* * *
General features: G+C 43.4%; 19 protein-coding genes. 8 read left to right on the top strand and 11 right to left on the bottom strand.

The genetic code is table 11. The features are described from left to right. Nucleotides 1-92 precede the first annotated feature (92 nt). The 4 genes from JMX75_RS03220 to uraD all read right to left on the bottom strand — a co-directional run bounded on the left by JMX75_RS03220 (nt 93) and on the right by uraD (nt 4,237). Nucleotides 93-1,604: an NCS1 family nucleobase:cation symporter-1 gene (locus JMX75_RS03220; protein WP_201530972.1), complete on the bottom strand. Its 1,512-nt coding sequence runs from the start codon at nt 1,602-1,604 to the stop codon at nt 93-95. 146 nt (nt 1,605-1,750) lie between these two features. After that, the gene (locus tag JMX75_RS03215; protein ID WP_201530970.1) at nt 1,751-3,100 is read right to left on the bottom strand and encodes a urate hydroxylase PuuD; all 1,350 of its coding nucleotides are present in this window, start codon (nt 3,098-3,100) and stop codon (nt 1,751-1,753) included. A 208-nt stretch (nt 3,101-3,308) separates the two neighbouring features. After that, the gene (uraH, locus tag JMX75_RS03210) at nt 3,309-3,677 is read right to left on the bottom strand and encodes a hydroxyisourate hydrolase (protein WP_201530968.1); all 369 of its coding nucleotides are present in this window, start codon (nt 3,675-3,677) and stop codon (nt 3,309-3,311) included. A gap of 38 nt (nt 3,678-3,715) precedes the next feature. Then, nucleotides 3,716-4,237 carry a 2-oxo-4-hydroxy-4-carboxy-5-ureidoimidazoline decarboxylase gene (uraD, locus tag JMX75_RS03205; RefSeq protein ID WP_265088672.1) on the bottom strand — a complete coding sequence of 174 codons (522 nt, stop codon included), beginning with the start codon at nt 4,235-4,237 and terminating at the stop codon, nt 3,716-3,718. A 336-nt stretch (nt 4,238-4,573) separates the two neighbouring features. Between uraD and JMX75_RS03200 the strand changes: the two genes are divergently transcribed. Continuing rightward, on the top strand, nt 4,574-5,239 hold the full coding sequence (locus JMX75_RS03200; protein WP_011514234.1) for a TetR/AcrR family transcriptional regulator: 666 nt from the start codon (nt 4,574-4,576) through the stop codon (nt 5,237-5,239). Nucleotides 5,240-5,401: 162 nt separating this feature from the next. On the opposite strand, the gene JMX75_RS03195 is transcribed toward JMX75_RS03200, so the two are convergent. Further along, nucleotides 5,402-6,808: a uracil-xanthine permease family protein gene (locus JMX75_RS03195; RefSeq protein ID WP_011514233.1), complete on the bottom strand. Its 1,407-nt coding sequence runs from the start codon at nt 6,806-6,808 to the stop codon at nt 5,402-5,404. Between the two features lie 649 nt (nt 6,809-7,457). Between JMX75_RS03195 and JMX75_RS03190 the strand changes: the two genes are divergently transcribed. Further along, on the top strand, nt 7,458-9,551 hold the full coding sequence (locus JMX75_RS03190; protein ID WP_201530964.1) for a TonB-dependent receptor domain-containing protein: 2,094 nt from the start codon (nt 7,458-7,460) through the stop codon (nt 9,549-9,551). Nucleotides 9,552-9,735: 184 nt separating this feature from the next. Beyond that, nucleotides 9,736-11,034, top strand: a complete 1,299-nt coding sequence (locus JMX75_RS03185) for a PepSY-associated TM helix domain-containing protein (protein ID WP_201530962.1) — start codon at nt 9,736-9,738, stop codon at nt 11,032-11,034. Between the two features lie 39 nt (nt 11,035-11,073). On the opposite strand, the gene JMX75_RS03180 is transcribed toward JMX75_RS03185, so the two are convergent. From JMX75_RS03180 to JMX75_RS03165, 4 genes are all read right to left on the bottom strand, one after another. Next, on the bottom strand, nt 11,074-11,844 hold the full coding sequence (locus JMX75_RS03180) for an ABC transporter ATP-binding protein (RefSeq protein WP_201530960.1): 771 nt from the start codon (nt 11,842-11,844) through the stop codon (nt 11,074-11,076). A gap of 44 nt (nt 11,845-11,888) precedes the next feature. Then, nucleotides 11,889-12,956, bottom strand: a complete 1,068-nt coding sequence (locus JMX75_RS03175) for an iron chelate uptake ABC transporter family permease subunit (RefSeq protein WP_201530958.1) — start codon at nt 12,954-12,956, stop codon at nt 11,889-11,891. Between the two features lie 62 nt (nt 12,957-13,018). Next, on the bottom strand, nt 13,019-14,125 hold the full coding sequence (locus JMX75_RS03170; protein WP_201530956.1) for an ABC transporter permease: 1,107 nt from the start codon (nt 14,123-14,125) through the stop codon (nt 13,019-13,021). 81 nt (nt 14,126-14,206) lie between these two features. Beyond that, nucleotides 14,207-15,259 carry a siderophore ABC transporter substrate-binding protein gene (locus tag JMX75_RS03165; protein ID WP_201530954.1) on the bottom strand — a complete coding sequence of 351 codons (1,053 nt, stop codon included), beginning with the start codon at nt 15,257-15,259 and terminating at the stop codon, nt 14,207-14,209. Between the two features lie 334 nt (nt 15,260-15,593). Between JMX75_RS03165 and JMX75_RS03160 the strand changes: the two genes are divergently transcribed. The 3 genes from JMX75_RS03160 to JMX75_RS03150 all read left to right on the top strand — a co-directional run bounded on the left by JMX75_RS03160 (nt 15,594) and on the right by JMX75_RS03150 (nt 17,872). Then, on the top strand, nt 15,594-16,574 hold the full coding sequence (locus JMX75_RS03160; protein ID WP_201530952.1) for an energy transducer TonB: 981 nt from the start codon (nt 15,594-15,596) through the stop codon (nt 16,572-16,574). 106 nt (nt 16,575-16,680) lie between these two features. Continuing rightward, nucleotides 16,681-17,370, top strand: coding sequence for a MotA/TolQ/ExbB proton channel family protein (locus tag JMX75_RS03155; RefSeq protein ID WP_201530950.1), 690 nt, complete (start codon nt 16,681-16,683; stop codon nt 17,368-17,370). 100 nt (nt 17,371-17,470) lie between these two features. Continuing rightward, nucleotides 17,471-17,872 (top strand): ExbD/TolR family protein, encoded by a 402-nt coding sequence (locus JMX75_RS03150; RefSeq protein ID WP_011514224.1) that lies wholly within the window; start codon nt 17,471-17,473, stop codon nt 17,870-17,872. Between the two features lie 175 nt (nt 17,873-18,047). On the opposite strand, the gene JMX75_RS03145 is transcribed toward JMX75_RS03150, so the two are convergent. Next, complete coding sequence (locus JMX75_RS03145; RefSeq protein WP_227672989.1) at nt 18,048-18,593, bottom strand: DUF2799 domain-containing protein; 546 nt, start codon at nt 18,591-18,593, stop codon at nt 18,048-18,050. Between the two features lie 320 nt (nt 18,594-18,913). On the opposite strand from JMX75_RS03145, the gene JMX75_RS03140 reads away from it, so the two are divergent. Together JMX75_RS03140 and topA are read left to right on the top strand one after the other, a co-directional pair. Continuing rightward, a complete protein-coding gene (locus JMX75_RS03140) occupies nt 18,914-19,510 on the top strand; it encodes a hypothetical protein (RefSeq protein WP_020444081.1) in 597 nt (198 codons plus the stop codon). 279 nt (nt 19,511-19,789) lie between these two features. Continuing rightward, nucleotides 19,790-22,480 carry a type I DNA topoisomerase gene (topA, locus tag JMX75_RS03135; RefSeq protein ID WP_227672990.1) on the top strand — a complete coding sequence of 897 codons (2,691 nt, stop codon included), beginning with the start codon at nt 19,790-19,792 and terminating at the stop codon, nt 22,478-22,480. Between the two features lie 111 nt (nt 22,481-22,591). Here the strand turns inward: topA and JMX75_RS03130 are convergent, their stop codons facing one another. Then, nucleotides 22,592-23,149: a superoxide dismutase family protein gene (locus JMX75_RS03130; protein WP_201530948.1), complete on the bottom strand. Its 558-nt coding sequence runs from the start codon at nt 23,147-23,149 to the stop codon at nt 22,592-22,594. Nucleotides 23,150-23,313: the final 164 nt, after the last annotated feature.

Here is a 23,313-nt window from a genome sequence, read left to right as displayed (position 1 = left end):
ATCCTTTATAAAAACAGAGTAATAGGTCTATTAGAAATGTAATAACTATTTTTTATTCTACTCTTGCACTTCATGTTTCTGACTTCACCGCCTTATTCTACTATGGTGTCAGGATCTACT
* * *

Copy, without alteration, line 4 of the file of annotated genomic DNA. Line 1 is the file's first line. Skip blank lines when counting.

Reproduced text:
ATCCTTTATAAAAACAGAGTAATAGGTCTATTAGAAATGTAATAACTATTTTTTATTCTACTCTTGCACTTCATGTTTCTGACTTCACCGCCTTATTCTACTATGGTGTCAGGATCTACT